K = DROP INTO CALC CALCULATOR (*E RETURNS TO SHEET)
L = LOCATE CURSOR (MOVE TO POSITION ON SHEET)
(L VARIABLE IS THE COMMAND, AND IT LOCATES ORIGIN ON PHYSICAL
SHEET. WILL ALSO MOVE CURSOR ON DISPLAY SHEET IF THAT CELL IS
DISPLAYED, BUT OTHERWISE DOES NOT DISPLAY THE NUMBER.)
Z = ZERO FORMULA/NUMBERS (OR ALL SHEET)
ZERO VARIABLE ZEROES THAT VARIABLE
ZERO VARIABLE1:VARIABLE2 ZEROES THAT RANGE (ROW OR COL)
ZA command zeroes all of sheet. ZE v1:v2 zeroes range only.
The command is ZA (you will be asked if you mean it; Y confirms,
anything
else abandons Zero command, or ZE V1:V2 to zero the range V1:V2, which
just does it.
X = EXIT (RETURNS TO OS)
S = SAVE SHEET TO DISK (FORMULAS). Just lets you use a new work file.
You may use an old work file at start and use the Q option to the
question about whether old file exists to run it. If you do, the
old file is used but not fully read. A simple Recalculate after
the system comes up will pull in values.
P = PUT NUMBERS TO FILE. ALWAYS GENERATES P#+nn#+mm forms based on
current location.
Actually, P and G files are ASCII but in a funny format. Locations
are based at current physical position however, and a maximum
displacement down and right is asked for. Cells will be saved or
loaded only within that displacement. This allows you to merge
all or parts of spreadsheets, or to save only parts of sheets.
On load, minimum displacements will be asked for also. This means
you can load a saved sheet whose maximum and minimum horizontal
and vertical coordinates are specified. Thus you can get whatever
part of a saved sheet you need to merge with your current one.
Formulas,
types, and values are saved/restored. The Save command only asks for
max displacements, but the restore command asks for minimum ones too.
G = GET NUMBERS OUT OF FILE. USES CURRENT ORIGIN FROM L COMMAND OR 1,1
TO ENTER NUMBERS (ALLOWS COMBINING DATA).
Note the lower end of restore ranges counts starting at 1, not 0.
W = WRITE SCREEN ON PRINTER (HARDCOPY FORMAT APPROX. AS DISPLAY.)
@file Starts reading commands from file. Only one level of indirection
is supported and commands must be exactly as they would be from the
terminal. Control returns to the terminal on EOF.
OR var or OA var = Origin set (Absolute or Relative). These commands
are
the way to do a quick scroll around the physical sheet. They will
establish
the origin of the display sheet (the upper left part of the display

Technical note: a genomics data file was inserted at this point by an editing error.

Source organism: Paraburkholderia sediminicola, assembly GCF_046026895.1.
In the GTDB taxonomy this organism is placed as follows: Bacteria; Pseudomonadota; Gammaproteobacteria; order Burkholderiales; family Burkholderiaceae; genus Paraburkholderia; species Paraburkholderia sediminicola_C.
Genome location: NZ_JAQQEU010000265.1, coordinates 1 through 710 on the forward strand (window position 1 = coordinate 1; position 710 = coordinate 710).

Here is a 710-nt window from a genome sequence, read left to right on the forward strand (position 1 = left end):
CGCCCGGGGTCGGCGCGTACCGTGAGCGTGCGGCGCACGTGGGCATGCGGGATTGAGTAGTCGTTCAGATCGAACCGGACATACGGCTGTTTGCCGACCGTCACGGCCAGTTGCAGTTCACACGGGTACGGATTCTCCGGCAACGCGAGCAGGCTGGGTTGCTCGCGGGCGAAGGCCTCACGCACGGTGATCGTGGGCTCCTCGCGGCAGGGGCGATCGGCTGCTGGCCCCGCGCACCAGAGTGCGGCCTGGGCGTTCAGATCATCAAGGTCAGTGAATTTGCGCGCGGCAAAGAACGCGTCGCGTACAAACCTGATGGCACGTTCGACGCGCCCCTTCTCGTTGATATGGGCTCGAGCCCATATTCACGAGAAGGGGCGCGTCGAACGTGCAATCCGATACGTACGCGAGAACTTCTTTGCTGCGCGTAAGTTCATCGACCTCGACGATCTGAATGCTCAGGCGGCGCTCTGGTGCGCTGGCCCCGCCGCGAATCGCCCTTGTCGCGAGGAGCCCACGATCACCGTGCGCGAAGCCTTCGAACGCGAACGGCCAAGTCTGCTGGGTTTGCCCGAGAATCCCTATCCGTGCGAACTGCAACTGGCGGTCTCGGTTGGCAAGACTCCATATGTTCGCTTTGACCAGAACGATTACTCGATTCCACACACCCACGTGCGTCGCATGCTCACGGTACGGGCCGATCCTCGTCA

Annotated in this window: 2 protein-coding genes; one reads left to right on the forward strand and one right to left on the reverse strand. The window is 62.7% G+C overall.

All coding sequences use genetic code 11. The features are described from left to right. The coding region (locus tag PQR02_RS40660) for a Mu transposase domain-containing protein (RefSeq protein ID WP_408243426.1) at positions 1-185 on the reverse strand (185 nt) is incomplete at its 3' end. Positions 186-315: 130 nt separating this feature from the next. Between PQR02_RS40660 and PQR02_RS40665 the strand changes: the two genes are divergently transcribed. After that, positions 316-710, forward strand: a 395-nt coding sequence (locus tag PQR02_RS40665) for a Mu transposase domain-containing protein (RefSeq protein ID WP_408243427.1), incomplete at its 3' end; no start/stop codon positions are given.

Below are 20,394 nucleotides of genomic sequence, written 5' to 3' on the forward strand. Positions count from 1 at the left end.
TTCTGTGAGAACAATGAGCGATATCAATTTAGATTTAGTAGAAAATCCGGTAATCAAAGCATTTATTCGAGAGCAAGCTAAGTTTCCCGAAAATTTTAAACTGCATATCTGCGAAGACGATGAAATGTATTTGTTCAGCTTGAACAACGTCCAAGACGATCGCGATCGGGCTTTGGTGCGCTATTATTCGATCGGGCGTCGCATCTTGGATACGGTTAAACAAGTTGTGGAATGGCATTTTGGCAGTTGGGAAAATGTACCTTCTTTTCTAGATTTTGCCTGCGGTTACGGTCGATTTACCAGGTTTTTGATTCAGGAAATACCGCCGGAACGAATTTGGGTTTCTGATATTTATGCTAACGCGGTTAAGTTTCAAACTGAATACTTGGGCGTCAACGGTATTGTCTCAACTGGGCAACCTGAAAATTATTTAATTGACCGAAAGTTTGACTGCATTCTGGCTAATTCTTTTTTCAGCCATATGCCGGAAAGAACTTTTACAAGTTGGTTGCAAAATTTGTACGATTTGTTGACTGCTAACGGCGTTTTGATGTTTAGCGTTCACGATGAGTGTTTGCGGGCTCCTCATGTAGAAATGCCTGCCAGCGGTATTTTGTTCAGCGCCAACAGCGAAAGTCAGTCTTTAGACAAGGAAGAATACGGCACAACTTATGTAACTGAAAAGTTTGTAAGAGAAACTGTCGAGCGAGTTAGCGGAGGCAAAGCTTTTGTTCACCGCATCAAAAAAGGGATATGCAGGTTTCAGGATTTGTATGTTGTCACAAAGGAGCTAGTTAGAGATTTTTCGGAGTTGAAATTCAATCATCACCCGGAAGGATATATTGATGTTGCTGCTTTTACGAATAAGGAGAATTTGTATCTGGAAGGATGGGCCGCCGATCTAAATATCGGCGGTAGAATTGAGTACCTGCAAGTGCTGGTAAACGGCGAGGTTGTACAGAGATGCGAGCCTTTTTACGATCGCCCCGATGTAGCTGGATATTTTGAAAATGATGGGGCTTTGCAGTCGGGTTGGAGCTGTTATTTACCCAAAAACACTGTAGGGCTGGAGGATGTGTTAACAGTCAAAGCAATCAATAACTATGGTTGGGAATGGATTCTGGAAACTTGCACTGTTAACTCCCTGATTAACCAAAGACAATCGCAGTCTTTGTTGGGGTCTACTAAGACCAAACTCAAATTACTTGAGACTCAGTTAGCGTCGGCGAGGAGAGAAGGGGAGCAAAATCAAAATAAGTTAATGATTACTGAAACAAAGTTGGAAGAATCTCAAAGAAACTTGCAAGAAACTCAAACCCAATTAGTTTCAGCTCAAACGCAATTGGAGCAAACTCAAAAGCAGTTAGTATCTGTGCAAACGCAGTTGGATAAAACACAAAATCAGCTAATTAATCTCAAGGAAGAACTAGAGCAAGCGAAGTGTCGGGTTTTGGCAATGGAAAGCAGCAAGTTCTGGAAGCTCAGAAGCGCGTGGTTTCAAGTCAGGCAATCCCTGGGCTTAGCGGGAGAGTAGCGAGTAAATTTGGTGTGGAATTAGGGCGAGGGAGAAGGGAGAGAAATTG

sheet)
as the physical variable location named. In OA mode, the display
sheet's
map is rewritten starting at 1,1 and continuing to the current display
bounds as defaulted or set by DB n,m command. In OR mode, the map is
rewritten right and down from wherever your current display position
is
only, giving the effect of windowing quickly. Note that the DL command
permits you to further refine windows and have as many as you want on
your sheet.
NOTE THAT N-ARY FUNCTIONS ARE FNAME[ARGS,ARGS,...]
AND RANGES ARE CELL1:CELLN. MULTIPLE COMMANDS IN FORMULA ARE
DELIMITED BY \ CHARACTER.
ENTER COMMAND
EN expession. expresion may be numbers/text.
MOVE COMMAND
M1,M2,M3,M4 MOTION DIRECTION IS U,D,L,R
COPY NUMBERS COMMAND
COPY (NUMBERS,FORMAT,DISPLAY,ALL)
CV=COPY VALUE, CD=COPY DISPLAY FMT, CF=COPY FORMULA, CA=COPY ALL
Ca V1:V2 V3:V4 COPIES FIRST RANGE TO SECOND.
1,2,3,4 POSITIONING COMMANDS. These correspond to Uparrow, Downarrow,
Leftarrow, and Rightarrow (in the same order as on the VT100
keyboard).
LOCATE CURSOR ORIGIN
FORMAT IS L VARIABLE
ONLY 1 VARIABLE NAME TO BE ENTERED.
ZERO COMMAND
ZA OR ZE V1:V2
PUT NUMBERS OUT TO FILE
USES RELATIVE FORMS TO CURRENT POS.
PD = PUT OUT DISPLAY SHEET. PP = PUT OUT PHYSICAL SHEET.
Customizing:
The VAX version of PortaCalc uses only FORTRAN writes for
terminal output. Nevertheless, there are a few things to watch out for:
1. The RECALC file's DOIF subroutine calls a routine called
DOSTMT which is also the caller of the routine calling DOIF.
As long as your machine uses a recursive calling sequence
as do VAX, PDP11, or generally stack-oriented computers, this
presents no problem. However, if you have a nonstack machine,
this could clobber your return and blow PortaCalc's mind.
The solution is to make another copy of the DOSTMT routine
and have DOIF call it; nested IFs are syntax errors anyhow
and this would solve the recursion problem.
2. There are some OPEN statements whose function is to arrange
that FORTRAN should ignore all carriage control on output
to the terminal (called TT: or TI: on VAX or PDP11 respectively)
so that the Fortran writes to logical unit 6 do not cause any